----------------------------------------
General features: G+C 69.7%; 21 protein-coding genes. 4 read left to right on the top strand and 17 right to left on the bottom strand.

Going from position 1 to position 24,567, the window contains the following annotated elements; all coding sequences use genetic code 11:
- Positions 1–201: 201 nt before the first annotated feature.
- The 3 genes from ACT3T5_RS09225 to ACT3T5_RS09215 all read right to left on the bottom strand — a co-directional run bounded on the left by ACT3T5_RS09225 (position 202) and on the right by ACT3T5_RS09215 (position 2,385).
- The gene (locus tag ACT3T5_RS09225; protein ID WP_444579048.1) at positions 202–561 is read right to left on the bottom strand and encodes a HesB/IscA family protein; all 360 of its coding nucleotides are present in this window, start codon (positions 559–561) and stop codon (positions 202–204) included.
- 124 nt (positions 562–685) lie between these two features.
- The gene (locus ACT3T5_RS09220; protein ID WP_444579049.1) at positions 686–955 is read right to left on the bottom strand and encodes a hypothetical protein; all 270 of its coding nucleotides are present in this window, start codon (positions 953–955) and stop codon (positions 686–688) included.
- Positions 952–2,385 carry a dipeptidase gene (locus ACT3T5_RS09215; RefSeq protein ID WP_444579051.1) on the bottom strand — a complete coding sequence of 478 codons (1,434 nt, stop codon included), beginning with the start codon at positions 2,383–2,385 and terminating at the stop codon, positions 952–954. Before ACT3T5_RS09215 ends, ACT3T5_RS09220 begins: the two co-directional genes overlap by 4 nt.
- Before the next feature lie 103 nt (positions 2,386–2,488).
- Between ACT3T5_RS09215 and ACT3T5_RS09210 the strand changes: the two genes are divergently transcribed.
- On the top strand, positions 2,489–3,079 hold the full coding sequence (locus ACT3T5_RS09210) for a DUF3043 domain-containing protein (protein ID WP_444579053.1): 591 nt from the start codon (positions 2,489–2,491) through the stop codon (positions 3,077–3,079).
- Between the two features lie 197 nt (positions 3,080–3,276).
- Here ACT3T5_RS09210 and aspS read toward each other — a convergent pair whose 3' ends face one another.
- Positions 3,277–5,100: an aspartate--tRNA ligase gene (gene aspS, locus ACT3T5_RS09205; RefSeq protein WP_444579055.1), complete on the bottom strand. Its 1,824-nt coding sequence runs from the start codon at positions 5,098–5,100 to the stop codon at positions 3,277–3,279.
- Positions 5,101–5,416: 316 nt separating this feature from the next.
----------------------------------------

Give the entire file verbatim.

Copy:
General features: G+C 69.7%; 21 protein-coding genes. 4 read left to right on the top strand and 17 right to left on the bottom strand.

Going from position 1 to position 24,567, the window contains the following annotated elements; all coding sequences use genetic code 11:
- Positions 1–201: 201 nt before the first annotated feature.
- The 3 genes from ACT3T5_RS09225 to ACT3T5_RS09215 all read right to left on the bottom strand — a co-directional run bounded on the left by ACT3T5_RS09225 (position 202) and on the right by ACT3T5_RS09215 (position 2,385).
- The gene (locus tag ACT3T5_RS09225; protein ID WP_444579048.1) at positions 202–561 is read right to left on the bottom strand and encodes a HesB/IscA family protein; all 360 of its coding nucleotides are present in this window, start codon (positions 559–561) and stop codon (positions 202–204) included.
- 124 nt (positions 562–685) lie between these two features.
- The gene (locus ACT3T5_RS09220; protein ID WP_444579049.1) at positions 686–955 is read right to left on the bottom strand and encodes a hypothetical protein; all 270 of its coding nucleotides are present in this window, start codon (positions 953–955) and stop codon (positions 686–688) included.
- Positions 952–2,385 carry a dipeptidase gene (locus ACT3T5_RS09215; RefSeq protein ID WP_444579051.1) on the bottom strand — a complete coding sequence of 478 codons (1,434 nt, stop codon included), beginning with the start codon at positions 2,383–2,385 and terminating at the stop codon, positions 952–954. Before ACT3T5_RS09215 ends, ACT3T5_RS09220 begins: the two co-directional genes overlap by 4 nt.
- Before the next feature lie 103 nt (positions 2,386–2,488).
- Between ACT3T5_RS09215 and ACT3T5_RS09210 the strand changes: the two genes are divergently transcribed.
- On the top strand, positions 2,489–3,079 hold the full coding sequence (locus ACT3T5_RS09210) for a DUF3043 domain-containing protein (protein ID WP_444579053.1): 591 nt from the start codon (positions 2,489–2,491) through the stop codon (positions 3,077–3,079).
- Between the two features lie 197 nt (positions 3,080–3,276).
- Here ACT3T5_RS09210 and aspS read toward each other — a convergent pair whose 3' ends face one another.
- Positions 3,277–5,100: an aspartate--tRNA ligase gene (gene aspS, locus ACT3T5_RS09205; RefSeq protein WP_444579055.1), complete on the bottom strand. Its 1,824-nt coding sequence runs from the start codon at positions 5,098–5,100 to the stop codon at positions 3,277–3,279.
- Positions 5,101–5,416: 316 nt separating this feature from the next.